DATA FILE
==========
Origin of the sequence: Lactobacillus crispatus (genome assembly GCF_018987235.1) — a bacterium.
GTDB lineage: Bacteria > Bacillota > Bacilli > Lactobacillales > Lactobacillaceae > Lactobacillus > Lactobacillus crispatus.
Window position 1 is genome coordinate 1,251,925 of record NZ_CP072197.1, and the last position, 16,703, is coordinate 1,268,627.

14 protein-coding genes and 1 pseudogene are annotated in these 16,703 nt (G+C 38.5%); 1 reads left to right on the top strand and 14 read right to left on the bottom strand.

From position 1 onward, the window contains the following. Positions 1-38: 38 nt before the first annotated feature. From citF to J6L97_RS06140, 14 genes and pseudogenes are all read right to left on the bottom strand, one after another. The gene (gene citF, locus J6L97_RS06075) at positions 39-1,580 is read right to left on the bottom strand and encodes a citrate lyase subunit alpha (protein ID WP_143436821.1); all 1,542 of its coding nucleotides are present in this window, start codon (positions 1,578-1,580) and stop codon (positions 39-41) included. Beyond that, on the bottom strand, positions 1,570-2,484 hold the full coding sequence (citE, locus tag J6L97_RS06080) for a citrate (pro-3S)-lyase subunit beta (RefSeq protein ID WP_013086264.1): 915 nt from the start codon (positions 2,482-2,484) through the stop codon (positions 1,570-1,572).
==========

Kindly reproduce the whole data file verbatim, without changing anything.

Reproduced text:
Origin of the sequence: Lactobacillus crispatus (genome assembly GCF_018987235.1) — a bacterium.
GTDB lineage: Bacteria > Bacillota > Bacilli > Lactobacillales > Lactobacillaceae > Lactobacillus > Lactobacillus crispatus.
Window position 1 is genome coordinate 1,251,925 of record NZ_CP072197.1, and the last position, 16,703, is coordinate 1,268,627.

14 protein-coding genes and 1 pseudogene are annotated in these 16,703 nt (G+C 38.5%); 1 reads left to right on the top strand and 14 read right to left on the bottom strand.

From position 1 onward, the window contains the following. Positions 1-38: 38 nt before the first annotated feature. From citF to J6L97_RS06140, 14 genes and pseudogenes are all read right to left on the bottom strand, one after another. The gene (gene citF, locus J6L97_RS06075) at positions 39-1,580 is read right to left on the bottom strand and encodes a citrate lyase subunit alpha (protein ID WP_143436821.1); all 1,542 of its coding nucleotides are present in this window, start codon (positions 1,578-1,580) and stop codon (positions 39-41) included. Beyond that, on the bottom strand, positions 1,570-2,484 hold the full coding sequence (citE, locus tag J6L97_RS06080) for a citrate (pro-3S)-lyase subunit beta (RefSeq protein ID WP_013086264.1): 915 nt from the start codon (positions 2,482-2,484) through the stop codon (positions 1,570-1,572).